Intro To Mac Porting

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Documentation caution.png This page is obsolete. Mac has been fully supported since OpenOffice 3.0. See Documentation/Building_Guide_AOO for current information.


Introduction To Porting OpenOffice.org To the Mac

The goal of this article is to teach any developer interested in joining the Macintosh porting team of OpenOffice.org the basic information to get started. After reading this guide the newcomer will understand: how to connect with other members of the team, how to get and compile the source code, the purpose and organization of the VCL module and finally how to use the Carbon API. This also summarizes the knowledge that I had to acquire to complete my Google Summer of Code 2006 project. I would like to thank the following people for helping me and teaching me what they knew: Eric Bachard and Pavel Janik.

Programming and System Requirements

Programming Requirements

To be comfortable in working on the porting project you should have a good knowledge of C++, a basic knowledge of the UNIX command line and if possible some knowledge of the Mac OS X Carbon API. The most important is that you need to be familiar with C++. The Carbon API can be learned very easily with the extensive documentation that Apple provides. Here are some important pages that you should get familiar with:

Carbon Guides

Carbon References

System Requirements

A Macintosh (PowerPC/Intel) running Mac OS X 10.4. You need to have XCode (need login to access old versions) installed. There are some problems with the latest versions, so download either 2.1 or 2.2. This will ensure that you have the proper tools installed to compile the source and will minimize the number of problems.

Connect With the OOo Developer Teams

IRC Channels

An important part of working on the OpenOffice.org project is to be connected with other developers to get and give help. Online chat channels are the first essential mean of communication between them. This is an important step. You will probably run into some problems when compiling the source code and you can find the answers by asking people in these rooms. Therefore download an IRC client such as Colloquy or X-Chat Aqua before going any further.

How to connect to these channels

Server

  • irc.freenode.net

Rooms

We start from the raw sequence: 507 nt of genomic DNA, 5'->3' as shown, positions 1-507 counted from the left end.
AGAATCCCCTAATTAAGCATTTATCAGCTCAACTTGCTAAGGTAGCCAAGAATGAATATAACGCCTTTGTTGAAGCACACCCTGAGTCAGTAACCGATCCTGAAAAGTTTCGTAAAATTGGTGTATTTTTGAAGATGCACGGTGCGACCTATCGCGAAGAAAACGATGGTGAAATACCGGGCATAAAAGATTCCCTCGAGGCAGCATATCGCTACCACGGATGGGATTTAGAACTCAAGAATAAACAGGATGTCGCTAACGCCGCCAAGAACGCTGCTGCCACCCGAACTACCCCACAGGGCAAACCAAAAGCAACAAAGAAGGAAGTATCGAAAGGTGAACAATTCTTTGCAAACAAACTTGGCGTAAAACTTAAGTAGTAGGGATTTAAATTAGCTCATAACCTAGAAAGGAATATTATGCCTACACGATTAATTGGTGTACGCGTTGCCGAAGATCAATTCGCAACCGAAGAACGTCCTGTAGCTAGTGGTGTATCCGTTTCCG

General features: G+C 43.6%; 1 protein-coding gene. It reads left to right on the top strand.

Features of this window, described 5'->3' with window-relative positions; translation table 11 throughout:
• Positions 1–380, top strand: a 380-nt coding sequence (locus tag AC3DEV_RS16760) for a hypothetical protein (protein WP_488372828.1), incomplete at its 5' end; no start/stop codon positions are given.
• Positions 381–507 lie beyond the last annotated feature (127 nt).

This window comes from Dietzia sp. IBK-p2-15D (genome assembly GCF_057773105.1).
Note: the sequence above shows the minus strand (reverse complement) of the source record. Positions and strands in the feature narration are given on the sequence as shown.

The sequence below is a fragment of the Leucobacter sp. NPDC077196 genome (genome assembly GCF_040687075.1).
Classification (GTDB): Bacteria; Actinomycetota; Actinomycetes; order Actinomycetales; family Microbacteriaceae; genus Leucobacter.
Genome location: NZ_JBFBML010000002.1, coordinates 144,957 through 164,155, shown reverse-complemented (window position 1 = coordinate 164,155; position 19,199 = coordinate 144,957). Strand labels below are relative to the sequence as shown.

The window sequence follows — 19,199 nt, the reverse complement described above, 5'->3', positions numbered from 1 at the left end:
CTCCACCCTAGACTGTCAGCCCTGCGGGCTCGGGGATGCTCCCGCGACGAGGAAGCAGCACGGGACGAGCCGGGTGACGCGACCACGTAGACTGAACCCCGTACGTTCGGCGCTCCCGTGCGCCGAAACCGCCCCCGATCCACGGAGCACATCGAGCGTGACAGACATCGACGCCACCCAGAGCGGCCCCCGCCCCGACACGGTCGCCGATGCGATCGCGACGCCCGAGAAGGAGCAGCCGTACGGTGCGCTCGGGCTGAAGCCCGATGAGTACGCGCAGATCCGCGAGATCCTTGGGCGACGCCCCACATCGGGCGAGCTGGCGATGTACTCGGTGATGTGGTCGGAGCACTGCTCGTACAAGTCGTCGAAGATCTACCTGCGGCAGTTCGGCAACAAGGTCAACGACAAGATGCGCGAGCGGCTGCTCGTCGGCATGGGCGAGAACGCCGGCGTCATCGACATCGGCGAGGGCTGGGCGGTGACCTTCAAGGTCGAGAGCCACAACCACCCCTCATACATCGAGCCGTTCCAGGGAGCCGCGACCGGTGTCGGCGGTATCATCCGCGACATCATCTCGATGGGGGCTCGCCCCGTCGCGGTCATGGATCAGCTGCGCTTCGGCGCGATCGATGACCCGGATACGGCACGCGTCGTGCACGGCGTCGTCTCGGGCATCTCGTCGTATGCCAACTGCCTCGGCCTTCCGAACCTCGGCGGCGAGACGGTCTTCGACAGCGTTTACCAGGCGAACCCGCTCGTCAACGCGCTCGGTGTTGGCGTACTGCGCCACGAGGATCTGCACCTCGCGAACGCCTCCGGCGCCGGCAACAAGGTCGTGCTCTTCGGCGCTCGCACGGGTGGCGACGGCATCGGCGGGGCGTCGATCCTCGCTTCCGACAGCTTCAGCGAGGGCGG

• #dev.openoffice.org – main developer room.
  • #ooo_macport – room for the mac porting team, weekly meetings.
  • #openoffice.org – room for users.
  • #fr.openoffice.org – French developers room.
  • #openoffice.org-de – German developers room.


The first two are the most important rooms. If you are a developer from a non-English speaking country there is a good chance that you will also be able to find a room specific for OOo developers speaking your language. The last two, are examples of such rooms.

Create an account on OpenOffice.org

You need to create an account on OpenOffice.org. This account will allow you to manage, which projects you are a member of and to subscribe to mailing lists (next step). Also you will have access to IssueZilla and will be able to follow the evolution of issues by receiving forwarded emails about them. You will also be able to ask for the permission of committing source code later on.

Mailing Lists

Another essential part of being connected to the OOo community is to subscribe to mailing lists. This is where new code is sent for testing and where current issues are discussed. If you are stuck on something it is a very good idea to send your question to the mailing lists. A lot of people are subscribed to them and you will certainly find an answer. You can check all the mailing lists here. You should subscribe at least to the following ones:

  • dev@openoffice.org: general developers mailing list
  • mac@porting.openoffice.org: mac porting specific list
  • dev@gsl.openoffice.org: vcl specific list (more on vcl later)

Sign the JCA

An important step before submitting new code or fixing code is to sign the JCA. This is an agreement that gives Sun joint ownership over the code you wrote and want to include in the source. Go to this page and at the bottom you can find a link to the pdf version of the agreement and the terms. You have to sign and submit this agreement for your code to be included in the OOo source tree.

Compilation and tips

Information about downloading the source code can be found here:

Before starting the compilation, you should download ccache. This program is a caching pre-processor to C/C++ compilers. It will speed up the compilation process.

Here is a simple shell script to automate the compilation process. You need to replace the path to the source code with the proper path. Also you need to change the path to gcp in the ./configure options (Here the path assumes you are using 'DarwinPorts'). Finally you will need to change the source command if you are using an Intel machine to source MacOSXIntelEnv.Set.sh

[sh,N]

  1. ! /bin/sh

cd <path>680_m182/source/config_office

export CC="ccache gcc" export CXX="ccache g++"

./configure \ --without-nas \ --disable-odk \ --disable-cups \ --disable-gtk \ --disable-gnome-vfs \ --disable-crashdump \ --disable-mozilla \ --with-jdk-home=/System/Library/Frameworks/JavaVM.framework/Home \ --enable-pasf \ --enable-fontconfig \ --with-gnu-cp=/opt/local/bin/gcp \ --with-system-expat \ --with-system-curl \ --with-system-libxml